The Cats were not good on the days play, they made loads of elementary errors and there was no penetration from a backline containing no less than 4 test Springboks! The forwards battled manfully however the loss of Willie Meyer was too big to surmount and the Sharks tight five enjoyed the upper hand. A colossal performance from Albert van den Bergh in the lineouts coupled with Boshoff’s inadequacies on the throw-ins ensured a lack of good attacking ball for the flair players like Erasmus to thrive. Admitted, they were under so much pressure from another brilliant performer, Warren Britz this terrier–like loose forward, spoilt all their good ball.. The man’s skills like Phil Waugh, George Smith and Corne Krige are essential to the modern game and these players are indispensable. The Cats lack that ability and that was the reason the “best” loose trio in the competition looked like also-rans.
Back to James, the man was responsible for 4 tries, through magnificent passing and great exploitation of the space behind the shallow defending backline. The tries were all well executed with a certain amount of risk and luck attached that emphasizes the confidence of the team in general. The Cats only managed penalties by Louis Koen and their clawless ness was surprising from a team well capable of scoring tries.
The Sharks are in the final and for the first time this year, Straeuli managed a smile after the match and a surprising lack of concern for the trip and match ahead. The mission is obviously to win the trophy and competition but this side already accomplished a great deal and they will be worthy adversaries to the Brumbies next week.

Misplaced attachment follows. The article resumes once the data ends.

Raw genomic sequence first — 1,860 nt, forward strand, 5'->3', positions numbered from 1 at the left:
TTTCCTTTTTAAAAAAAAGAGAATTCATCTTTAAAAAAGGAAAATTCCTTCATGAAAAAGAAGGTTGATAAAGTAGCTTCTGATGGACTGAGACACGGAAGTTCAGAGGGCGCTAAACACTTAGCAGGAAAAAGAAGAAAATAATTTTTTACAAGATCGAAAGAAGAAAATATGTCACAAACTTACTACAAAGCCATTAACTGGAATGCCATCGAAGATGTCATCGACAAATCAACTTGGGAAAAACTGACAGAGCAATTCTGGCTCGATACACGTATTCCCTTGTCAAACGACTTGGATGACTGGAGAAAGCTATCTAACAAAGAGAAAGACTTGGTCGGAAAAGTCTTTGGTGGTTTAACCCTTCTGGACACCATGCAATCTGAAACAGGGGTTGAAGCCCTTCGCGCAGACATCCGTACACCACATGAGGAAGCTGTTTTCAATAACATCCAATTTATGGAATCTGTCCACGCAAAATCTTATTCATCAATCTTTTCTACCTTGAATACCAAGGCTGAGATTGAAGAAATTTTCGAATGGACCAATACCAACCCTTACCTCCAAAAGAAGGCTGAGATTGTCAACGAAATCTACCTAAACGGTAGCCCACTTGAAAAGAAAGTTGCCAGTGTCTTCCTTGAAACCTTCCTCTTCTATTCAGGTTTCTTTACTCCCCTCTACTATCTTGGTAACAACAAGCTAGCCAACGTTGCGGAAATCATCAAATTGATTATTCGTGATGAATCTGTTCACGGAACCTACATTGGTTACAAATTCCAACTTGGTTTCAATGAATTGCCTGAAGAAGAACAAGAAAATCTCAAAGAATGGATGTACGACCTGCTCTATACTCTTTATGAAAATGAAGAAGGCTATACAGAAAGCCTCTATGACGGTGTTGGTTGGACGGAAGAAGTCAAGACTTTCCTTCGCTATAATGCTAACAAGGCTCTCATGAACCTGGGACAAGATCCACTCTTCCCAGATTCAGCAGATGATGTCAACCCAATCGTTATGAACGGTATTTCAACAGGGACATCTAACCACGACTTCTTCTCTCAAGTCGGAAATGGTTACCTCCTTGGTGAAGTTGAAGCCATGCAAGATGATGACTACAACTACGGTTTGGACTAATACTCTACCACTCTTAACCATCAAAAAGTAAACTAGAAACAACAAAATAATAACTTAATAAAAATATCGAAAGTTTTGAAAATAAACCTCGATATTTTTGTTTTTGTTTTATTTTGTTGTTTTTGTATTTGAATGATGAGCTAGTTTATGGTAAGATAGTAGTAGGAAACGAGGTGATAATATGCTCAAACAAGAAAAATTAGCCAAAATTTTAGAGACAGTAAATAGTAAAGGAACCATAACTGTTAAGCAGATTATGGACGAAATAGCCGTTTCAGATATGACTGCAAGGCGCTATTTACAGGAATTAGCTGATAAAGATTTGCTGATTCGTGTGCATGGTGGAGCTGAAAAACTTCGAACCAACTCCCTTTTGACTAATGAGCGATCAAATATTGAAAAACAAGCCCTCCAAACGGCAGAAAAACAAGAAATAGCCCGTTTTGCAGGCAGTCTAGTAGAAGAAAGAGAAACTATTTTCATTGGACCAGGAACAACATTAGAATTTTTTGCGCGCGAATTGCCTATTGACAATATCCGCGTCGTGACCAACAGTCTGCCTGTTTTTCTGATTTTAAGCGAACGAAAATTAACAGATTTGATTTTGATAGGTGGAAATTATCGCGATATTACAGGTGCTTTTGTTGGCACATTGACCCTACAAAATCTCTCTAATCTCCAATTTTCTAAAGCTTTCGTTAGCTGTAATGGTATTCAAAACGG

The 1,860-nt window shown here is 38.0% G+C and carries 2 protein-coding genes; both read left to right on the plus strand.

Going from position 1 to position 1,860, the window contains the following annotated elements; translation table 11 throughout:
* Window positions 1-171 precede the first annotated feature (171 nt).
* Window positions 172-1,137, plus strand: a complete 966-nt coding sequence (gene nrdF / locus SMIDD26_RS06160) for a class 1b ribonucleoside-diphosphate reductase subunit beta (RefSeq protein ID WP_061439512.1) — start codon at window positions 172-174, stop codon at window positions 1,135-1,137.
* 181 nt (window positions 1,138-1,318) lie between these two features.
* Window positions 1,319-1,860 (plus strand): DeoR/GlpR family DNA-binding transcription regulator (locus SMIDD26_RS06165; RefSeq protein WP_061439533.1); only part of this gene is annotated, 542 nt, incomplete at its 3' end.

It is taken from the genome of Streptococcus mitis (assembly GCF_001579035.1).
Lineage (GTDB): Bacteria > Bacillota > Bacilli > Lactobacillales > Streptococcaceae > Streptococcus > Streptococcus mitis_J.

Man of the match: Butch James
(answers at the end)
Letters to the Editor
Re: Springbok selection
Thanks for a great publication, I look forward to receiving it every week.
I would just like to reply to Mr Bryan Torien's letter. I agree with what he says in almost every account except Albert van den Berg. He said "Albert on the other hand has been knowhere this year". I realise that this is his own view but what I would like to know is, what games has he been watching?
In my opinion Albert has had an outstanding Super 12, just look at the number of opposition line outs he's won, the number of intercepts, tries, general play and even the odd penalty he's prevented from going over the cross bar. I think he deserves to be Springbok without a doubt.